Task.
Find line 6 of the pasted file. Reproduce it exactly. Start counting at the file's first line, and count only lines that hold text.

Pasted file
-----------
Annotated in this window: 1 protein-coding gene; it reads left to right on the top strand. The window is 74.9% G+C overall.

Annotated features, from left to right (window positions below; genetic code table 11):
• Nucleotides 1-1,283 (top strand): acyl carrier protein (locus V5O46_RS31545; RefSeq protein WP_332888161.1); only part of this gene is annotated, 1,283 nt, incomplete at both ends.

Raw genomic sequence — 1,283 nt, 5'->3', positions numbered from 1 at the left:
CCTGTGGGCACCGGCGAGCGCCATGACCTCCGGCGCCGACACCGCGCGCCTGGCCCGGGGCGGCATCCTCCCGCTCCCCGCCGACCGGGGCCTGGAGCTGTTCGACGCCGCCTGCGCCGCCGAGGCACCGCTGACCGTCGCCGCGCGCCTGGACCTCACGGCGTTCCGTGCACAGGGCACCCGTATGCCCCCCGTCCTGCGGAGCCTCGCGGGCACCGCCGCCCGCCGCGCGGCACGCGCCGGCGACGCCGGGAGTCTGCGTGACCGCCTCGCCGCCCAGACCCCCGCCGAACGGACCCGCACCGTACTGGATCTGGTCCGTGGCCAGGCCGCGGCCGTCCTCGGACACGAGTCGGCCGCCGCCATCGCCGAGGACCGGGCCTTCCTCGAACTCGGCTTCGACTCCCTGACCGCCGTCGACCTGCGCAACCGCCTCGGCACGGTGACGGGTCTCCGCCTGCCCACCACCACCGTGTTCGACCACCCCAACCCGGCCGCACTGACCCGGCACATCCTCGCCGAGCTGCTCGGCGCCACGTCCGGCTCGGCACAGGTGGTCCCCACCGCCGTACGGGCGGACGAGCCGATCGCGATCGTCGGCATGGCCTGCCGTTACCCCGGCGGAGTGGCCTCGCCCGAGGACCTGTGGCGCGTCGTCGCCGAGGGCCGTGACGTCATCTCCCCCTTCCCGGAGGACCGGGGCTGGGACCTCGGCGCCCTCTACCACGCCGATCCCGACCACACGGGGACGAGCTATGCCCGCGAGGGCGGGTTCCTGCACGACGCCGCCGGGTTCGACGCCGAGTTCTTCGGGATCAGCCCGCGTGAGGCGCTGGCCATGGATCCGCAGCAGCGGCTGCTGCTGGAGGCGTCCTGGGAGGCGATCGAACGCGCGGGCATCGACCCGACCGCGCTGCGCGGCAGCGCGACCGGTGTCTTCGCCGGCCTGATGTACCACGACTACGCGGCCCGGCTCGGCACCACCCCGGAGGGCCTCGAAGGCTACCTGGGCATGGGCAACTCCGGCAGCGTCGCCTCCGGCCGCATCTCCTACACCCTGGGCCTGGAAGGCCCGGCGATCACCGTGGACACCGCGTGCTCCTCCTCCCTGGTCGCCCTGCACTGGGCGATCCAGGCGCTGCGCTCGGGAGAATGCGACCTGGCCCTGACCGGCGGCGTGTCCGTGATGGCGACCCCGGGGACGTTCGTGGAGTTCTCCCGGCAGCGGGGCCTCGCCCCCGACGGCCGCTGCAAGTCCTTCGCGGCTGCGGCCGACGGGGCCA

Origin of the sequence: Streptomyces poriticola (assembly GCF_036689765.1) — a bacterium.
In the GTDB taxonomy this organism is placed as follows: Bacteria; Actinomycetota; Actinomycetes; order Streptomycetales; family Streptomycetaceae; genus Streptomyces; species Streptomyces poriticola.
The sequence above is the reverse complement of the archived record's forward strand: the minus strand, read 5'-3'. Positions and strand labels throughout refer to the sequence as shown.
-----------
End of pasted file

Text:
Origin of the sequence: Streptomyces poriticola (assembly GCF_036689765.1) — a bacterium.